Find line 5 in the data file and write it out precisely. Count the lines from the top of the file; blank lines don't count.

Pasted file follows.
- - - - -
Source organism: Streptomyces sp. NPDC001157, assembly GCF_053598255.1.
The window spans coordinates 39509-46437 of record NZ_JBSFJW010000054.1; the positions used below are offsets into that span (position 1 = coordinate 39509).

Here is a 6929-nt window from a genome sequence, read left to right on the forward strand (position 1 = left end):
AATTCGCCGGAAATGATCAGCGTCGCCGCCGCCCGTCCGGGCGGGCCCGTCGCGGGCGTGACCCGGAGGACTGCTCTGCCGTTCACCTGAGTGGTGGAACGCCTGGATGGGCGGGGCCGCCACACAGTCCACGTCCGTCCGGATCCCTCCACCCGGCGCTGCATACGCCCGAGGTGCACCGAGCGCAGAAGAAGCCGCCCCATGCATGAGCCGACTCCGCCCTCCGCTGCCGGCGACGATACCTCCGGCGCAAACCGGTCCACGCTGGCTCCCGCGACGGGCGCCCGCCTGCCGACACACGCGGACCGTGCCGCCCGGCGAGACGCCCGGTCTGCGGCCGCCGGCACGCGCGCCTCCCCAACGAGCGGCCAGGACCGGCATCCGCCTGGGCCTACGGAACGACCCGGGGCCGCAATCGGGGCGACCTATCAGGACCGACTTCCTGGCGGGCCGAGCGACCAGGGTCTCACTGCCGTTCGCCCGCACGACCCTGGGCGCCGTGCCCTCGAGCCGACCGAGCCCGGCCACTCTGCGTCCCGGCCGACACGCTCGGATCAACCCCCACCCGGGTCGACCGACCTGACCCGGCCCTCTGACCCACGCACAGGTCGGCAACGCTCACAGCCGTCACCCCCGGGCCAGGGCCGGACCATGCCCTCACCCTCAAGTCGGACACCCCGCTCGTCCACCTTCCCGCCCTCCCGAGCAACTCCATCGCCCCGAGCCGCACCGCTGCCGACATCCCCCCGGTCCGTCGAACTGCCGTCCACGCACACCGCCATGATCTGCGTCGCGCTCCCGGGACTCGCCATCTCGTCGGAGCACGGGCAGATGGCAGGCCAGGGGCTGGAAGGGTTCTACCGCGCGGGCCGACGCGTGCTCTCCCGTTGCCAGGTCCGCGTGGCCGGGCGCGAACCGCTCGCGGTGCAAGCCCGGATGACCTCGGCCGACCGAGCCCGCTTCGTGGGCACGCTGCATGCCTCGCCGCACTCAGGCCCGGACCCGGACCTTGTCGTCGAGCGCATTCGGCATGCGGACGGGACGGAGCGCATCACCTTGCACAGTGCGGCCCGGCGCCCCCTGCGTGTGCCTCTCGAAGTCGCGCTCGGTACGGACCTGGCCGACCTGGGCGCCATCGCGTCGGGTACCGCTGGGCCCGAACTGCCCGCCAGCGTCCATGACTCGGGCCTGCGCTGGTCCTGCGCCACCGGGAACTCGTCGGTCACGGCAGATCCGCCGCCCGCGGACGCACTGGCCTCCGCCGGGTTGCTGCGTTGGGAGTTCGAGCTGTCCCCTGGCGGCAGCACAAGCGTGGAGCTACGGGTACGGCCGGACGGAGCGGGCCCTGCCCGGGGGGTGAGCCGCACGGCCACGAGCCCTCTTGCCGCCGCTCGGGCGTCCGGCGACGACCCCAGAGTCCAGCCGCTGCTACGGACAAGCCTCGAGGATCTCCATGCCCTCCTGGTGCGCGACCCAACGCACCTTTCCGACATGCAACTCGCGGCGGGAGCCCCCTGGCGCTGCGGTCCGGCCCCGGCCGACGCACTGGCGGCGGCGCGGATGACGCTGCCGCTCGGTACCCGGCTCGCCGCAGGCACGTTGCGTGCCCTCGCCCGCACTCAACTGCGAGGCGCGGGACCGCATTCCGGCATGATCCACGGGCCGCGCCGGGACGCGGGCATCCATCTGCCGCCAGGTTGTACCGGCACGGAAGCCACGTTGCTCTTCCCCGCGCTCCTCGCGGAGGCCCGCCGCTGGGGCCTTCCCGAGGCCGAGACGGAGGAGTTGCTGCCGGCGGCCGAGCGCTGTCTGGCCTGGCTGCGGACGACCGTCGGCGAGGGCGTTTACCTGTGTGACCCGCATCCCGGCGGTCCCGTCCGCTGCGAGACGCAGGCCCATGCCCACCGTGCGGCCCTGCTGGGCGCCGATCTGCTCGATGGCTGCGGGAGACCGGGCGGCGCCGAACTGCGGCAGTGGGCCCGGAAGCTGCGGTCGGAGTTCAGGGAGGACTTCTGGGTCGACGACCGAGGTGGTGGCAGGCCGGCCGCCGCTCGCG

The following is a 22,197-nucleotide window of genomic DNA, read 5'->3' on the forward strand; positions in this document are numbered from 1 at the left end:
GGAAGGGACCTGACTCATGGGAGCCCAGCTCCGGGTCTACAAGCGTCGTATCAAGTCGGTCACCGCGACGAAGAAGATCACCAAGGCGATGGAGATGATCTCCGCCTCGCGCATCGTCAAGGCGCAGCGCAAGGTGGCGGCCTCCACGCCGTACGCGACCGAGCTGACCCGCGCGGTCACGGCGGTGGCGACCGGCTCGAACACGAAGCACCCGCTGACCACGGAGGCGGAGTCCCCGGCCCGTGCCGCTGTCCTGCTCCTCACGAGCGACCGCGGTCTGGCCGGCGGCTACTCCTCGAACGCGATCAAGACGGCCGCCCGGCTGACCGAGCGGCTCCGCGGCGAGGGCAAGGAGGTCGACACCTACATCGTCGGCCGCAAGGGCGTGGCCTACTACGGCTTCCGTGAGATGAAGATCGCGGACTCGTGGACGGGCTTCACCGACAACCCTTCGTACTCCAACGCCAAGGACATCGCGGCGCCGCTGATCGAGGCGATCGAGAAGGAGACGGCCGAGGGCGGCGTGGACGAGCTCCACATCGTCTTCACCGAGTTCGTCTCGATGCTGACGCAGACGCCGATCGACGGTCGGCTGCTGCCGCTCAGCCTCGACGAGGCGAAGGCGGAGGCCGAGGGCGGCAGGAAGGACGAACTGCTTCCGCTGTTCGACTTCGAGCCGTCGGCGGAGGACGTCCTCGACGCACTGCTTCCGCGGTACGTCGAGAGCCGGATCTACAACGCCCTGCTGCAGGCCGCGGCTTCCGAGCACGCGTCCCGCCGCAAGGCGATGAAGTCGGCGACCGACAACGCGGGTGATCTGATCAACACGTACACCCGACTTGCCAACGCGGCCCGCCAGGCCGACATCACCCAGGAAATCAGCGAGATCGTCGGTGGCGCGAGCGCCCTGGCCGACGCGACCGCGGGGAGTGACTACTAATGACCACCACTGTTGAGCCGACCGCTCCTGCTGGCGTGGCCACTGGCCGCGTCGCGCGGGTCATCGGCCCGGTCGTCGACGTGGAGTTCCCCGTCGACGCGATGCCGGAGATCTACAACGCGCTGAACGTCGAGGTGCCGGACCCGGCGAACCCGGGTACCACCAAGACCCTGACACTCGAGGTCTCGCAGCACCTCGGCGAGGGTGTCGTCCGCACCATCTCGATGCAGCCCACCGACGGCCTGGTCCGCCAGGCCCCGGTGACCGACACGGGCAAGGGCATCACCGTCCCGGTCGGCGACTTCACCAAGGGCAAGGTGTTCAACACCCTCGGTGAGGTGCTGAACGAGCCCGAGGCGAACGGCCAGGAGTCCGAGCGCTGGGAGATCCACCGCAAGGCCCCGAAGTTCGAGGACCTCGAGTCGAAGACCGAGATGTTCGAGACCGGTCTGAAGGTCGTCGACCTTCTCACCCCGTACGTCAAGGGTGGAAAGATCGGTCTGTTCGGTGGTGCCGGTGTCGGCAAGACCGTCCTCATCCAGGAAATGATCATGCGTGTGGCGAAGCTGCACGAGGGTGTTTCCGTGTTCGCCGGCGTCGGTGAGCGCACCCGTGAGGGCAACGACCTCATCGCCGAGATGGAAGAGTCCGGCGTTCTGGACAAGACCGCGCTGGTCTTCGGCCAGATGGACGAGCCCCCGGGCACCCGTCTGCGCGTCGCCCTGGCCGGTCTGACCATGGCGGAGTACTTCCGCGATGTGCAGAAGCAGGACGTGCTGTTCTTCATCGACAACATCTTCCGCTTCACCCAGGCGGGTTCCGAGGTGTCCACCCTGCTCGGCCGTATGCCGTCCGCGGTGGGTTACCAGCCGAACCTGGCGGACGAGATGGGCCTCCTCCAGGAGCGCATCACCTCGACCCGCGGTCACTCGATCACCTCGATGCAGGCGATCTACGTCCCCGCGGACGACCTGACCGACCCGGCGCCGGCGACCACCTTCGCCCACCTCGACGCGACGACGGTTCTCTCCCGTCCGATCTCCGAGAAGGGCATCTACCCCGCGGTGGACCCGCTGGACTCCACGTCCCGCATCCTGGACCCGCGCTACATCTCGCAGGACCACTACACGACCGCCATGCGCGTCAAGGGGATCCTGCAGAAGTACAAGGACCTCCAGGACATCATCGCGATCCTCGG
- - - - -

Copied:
The following is a 22,197-nucleotide window of genomic DNA, read 5'->3' on the forward strand; positions in this document are numbered from 1 at the left end: